No, this is a matter of great teaching and an organization that fosters that. These stellar charter schools achieve incredible results with LESS money because (1) they seek out great teachers, (2) empower them to run their classrooms in exchange for accountability, (3) communicate clearly the high standards to which students will be held, and (4) enforce those expectations. It works. And they do it with kids that come in not knowing how to read or do math or just about anything else at grade level.
If the union and the bloated, education school-dominated bureaucracy would stop blocking every attempt at real reform, it would work there too. Get rid of all the bureaucratic nonsense and the economics would sort itself out. Or, better yet, let the money follow the kids (backpack funding). That way those who can achieve will be able to go to private schools or magnet schools or high-performing public schools or successful charter schools. The public schools that share your mentality of low expectations will be able to focus on the rest of the students who don't care (or whose parents don't care).
This year, my AP U.S. Government year-end project was to identify problems in public education and devise solutions for them. The students who had been at public high school identified the problem as a lack of spirit and accountability. They said it was possible to succeed, but that it was much easier to fall through the cracks because no one was there to push them. When they came to the private school where I teach, they felt much more motivated because we have high expectations and hold them to those, both academically and in character. Believe me when I tell you that I see my share of apathy (and disabilities, and emotional issues). Teenage boys in private school care just as much about girls and xBox as do boys in poor public schools. Teenage girls are no less emotional for being in a private school, and divorce plagues the wealthy as well. And just because your parents can afford to pay tuition does not make you smart. But we start with the expectation for them that they will do their best and the expectation for ourselves that we will do all we can to make that happen. And we do it as a non-profit spending, when you factor in all the scholarships we give out, about the same per-pupil spending as my state (Virginia). I know there are many problems with which we do not have to deal, but the culture of high expectations and accountability does a lot to diminish those.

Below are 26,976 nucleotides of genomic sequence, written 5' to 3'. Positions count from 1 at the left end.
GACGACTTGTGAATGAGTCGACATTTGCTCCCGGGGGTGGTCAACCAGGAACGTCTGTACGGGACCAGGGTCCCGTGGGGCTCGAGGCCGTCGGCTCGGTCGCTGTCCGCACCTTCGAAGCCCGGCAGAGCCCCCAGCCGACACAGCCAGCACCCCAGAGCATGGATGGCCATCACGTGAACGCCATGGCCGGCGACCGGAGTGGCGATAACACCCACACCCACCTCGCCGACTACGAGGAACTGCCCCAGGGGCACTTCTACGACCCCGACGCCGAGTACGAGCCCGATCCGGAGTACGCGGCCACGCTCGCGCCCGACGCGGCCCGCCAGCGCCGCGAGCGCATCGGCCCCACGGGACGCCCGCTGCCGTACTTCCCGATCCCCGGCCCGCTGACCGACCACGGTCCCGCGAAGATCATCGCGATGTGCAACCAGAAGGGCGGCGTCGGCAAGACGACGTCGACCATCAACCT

The problem with your thesis is that you are seeing kids who have been passed along by a series of teachers who share your world view. Five and six year-olds don't start school thinking "this is pointless." They have that beat into them by bad or just mediocre teachers who don't know the subject they are teaching, how to make it interesting, how to harness natural curiosity, and how to instill good habits of mind and work. Give them great or even good teachers and they will flourish. Let a generation of children come up through great schools and see whether you still believe it is just a bunch of good-for-nothing, apathetic students who are the problem.
@ Jeff Day:
This is really a matter of economics. As a public school teacher, the amount of resources (time, money, etc.) I see every day WASTED (YES WASTED) on underpreforming students who don't give a damn just to hopefully make them mediocre is atrocious. Meanwhile, those who are performing at or above level are literally ignored because they are meeting some arbirtary level set by idiotic edurocrats...and the idea of using resources to perhaps challenge them to achieve more is immediately rejected as a WASTE. We spend over 20 billion dollars to educate kids in NYC and its not enough! At some point we will have to face the fact that equality in education leads to equality in ability and thats just not good for our society.